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Immigration Adviser ordered to pay $21,000

Media release

12 April 2012

An immigration adviser has been ordered to pay more than $21,000 after trying to exploit one client and giving inappropriate advice to another.

Rajesh Kumar, of Hannahraj Consultants Limited in Manukau, tried to demand an extra $1,000 from an Indian manager by withholding his passport and gave such poor advice to another Indian national that his client ended up being in New Zealand unlawfully.

In the first case, Kumar received $3,600 in cash to help an Indian manager secure a residence permit. However, when it became clear the application had been successful, Kumar demanded more money and retained his client’s passport knowing Immigration New Zealand would be unable to issue the permit until he released it.

It was only when the migrant complained to the Immigration Advisers Authority that Kumar released the passport.

It later transpired that Kumar had also faxed a demand for $500 to the manager’s work place intending to embarrass him and enlisted a debt collection agency which demanded additional fees and threatened the migrant with a poor credit rating if he failed to pay.

The Immigration Advisers Complaints and Disciplinary Tribunal chair described the actions as ‘beyond belief’.

Kumar blamed his client’s aunt for the absence of a receipt because: “an illiterate person may be considered as not sharp enough to ask for a receipt” and blamed his own mental health saying he: “lost his memory to the extent he cannot recognise his clients and he cannot distinguish between reality and imagination.”

The Tribunal chair refused to accept the adviser’s excuse, saying he: “wrote a coherent account of that claim and provided no independent support, medical or otherwise.”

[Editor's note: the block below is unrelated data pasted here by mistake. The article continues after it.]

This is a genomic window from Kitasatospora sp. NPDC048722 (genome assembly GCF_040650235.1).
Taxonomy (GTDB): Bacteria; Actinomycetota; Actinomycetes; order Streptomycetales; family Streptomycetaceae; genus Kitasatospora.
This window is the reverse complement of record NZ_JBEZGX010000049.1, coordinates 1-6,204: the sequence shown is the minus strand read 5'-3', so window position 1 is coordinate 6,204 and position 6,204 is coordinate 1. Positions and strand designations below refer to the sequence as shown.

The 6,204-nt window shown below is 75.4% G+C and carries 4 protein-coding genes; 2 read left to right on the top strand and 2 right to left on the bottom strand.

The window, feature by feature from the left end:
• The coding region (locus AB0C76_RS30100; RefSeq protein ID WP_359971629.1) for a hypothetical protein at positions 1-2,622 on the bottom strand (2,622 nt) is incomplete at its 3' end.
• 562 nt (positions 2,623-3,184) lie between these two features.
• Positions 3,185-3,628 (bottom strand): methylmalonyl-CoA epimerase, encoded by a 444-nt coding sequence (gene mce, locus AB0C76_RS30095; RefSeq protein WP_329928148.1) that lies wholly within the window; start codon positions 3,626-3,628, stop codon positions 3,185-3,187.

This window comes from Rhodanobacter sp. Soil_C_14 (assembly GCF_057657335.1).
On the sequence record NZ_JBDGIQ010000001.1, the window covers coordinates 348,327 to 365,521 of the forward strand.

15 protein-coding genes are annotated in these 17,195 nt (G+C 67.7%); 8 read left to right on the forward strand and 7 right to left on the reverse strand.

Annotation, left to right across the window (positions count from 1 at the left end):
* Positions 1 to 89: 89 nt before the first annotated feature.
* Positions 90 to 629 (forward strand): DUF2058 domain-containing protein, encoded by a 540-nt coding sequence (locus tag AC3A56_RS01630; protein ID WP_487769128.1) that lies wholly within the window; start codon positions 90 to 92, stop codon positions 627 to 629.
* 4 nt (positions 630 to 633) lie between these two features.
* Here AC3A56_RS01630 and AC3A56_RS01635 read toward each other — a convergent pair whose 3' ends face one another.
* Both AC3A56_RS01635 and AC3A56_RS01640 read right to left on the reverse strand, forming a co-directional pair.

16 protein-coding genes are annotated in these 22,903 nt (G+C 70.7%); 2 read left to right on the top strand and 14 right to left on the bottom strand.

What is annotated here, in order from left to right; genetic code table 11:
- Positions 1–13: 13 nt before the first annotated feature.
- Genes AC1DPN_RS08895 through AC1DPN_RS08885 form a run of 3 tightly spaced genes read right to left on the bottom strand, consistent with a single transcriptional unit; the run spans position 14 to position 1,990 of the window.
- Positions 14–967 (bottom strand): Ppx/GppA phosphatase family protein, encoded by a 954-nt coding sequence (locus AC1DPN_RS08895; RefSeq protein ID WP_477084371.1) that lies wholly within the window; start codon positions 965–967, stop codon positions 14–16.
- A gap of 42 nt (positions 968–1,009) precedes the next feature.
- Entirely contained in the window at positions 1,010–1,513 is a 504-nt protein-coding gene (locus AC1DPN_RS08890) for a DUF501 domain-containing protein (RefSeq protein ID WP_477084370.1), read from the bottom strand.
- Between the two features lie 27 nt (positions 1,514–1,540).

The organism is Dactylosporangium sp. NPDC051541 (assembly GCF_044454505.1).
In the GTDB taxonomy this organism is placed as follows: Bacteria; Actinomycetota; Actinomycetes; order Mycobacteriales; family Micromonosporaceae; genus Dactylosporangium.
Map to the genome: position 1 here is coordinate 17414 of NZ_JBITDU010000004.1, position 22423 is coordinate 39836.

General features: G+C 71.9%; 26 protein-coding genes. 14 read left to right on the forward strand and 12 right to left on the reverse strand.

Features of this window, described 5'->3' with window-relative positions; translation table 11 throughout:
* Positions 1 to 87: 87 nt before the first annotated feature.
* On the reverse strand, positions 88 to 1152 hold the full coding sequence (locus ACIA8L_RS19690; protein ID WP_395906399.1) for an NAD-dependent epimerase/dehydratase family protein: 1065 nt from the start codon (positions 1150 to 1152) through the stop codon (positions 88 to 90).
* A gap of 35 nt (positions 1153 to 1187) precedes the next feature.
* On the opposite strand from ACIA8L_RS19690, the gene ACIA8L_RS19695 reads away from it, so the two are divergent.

The chair added: “I was left in no doubt from Mr Kumar’s attitude and actions, he thought his professional standing would allow him to exploit a client with impunity, and he systematically sought to do so in this case.

This factor makes the offending more serious and the penalty should reflect that.”

Kumar surrendered his licence, was ordered to pay compensation of $1,500, a penalty of $7,500 and prevented from reapplying for an immigration adviser licence for two years.

In a second case, Kumar was reprimanded for incompetence and unprofessional behaviour after giving poor advice that resulted in his client becoming unlawful.

Instead of following advice given by Immigration New Zealand, Kumar told his client to follow an alternative path to updating his work visa.

When his approach failed, the migrant was pushed into the position of being in New Zealand unlawfully and hired a lawyer to obtain the work permit and help lodge a complaint with the Immigration Advisers Authority.

In response, Kumar:

The Tribunal chair said: “It is a recurring theme of the adviser’s response to the complaint that his own understanding of immigration matters is superior to that of others; and reconsideration of a position he has taken is an affront to his dignity.

“Mr Kumar’s misconduct is largely a result of his wrong, and contemptuous views of the immigration regime he is required to work with.

“The personal denigration of a former client and their counsel as a response to a complaint is wholly unprofessional, and I regard that conduct as reprehensible.”

Kumar was ordered to pay compensation of $8,276 and a penalty of $4,000.

In total Kumar was ordered to pay $21,276 in penalties and compensation.

The Immigration Advisers Authority, which receives complaints about immigration consultants, urged consumers to visit its website www.iaa.govt.nz.

Registrar Barry Smedts said: “These cases demonstrate how important it is for consumers to do their homework on an immigration adviser. First and foremost, they should check if the person is licensed by using our online register. People using licensed immigration advisers are more likely to get their money back if things go wrong.

Secondly, consumers can read up on what to expect from an adviser with our consumer guide and finally, if they feel they have been mistreated they can complete our complaints form attaching as much supporting evidence as possible.”

To find out more, call the Authority on freephone 0508 422 422.

Notes to editor

The Immigration Advisers Authority was set up to promote and protect the interests of people receiving New Zealand immigration advice.

We do this by:

Under the Immigration Advisers Licensing Act 2007 anyone giving immigration advice must have a licence unless they are exempt. Exempt people include lawyers with a current New Zealand practising certificate and Citizens Advice Bureaux staff among others.

The Authority is independent of Immigration New Zealand and cannot give immigration advice or influence a visa application.